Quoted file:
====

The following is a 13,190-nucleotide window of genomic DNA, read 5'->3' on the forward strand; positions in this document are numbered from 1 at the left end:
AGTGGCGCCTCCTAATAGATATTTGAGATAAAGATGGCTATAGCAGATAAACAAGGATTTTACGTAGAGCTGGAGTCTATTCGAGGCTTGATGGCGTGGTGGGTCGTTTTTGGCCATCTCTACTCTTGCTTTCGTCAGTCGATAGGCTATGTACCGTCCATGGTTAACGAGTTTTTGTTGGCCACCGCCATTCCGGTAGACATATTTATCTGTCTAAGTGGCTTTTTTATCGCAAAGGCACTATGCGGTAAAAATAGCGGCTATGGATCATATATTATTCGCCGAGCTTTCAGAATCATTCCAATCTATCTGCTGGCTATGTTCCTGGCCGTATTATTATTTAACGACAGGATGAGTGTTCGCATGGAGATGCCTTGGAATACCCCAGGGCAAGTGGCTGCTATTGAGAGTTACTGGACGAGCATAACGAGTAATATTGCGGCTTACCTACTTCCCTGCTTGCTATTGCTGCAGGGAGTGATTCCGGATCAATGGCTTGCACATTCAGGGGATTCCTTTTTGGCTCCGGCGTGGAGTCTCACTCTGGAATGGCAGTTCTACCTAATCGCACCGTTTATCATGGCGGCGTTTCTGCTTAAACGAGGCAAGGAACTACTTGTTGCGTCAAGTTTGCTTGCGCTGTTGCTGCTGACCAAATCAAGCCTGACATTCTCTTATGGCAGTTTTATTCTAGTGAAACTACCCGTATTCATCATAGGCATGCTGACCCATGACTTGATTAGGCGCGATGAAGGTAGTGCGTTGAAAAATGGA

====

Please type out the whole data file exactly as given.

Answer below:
The following is a 13,190-nucleotide window of genomic DNA, read 5'->3' on the forward strand; positions in this document are numbered from 1 at the left end:
AGTGGCGCCTCCTAATAGATATTTGAGATAAAGATGGCTATAGCAGATAAACAAGGATTTTACGTAGAGCTGGAGTCTATTCGAGGCTTGATGGCGTGGTGGGTCGTTTTTGGCCATCTCTACTCTTGCTTTCGTCAGTCGATAGGCTATGTACCGTCCATGGTTAACGAGTTTTTGTTGGCCACCGCCATTCCGGTAGACATATTTATCTGTCTAAGTGGCTTTTTTATCGCAAAGGCACTATGCGGTAAAAATAGCGGCTATGGATCATATATTATTCGCCGAGCTTTCAGAATCATTCCAATCTATCTGCTGGCTATGTTCCTGGCCGTATTATTATTTAACGACAGGATGAGTGTTCGCATGGAGATGCCTTGGAATACCCCAGGGCAAGTGGCTGCTATTGAGAGTTACTGGACGAGCATAACGAGTAATATTGCGGCTTACCTACTTCCCTGCTTGCTATTGCTGCAGGGAGTGATTCCGGATCAATGGCTTGCACATTCAGGGGATTCCTTTTTGGCTCCGGCGTGGAGTCTCACTCTGGAATGGCAGTTCTACCTAATCGCACCGTTTATCATGGCGGCGTTTCTGCTTAAACGAGGCAAGGAACTACTTGTTGCGTCAAGTTTGCTTGCGCTGTTGCTGCTGACCAAATCAAGCCTGACATTCTCTTATGGCAGTTTTATTCTAGTGAAACTACCCGTATTCATCATAGGCATGCTGACCCATGACTTGATTAGGCGCGATGAAGGTAGTGCGTTGAAAAATGGA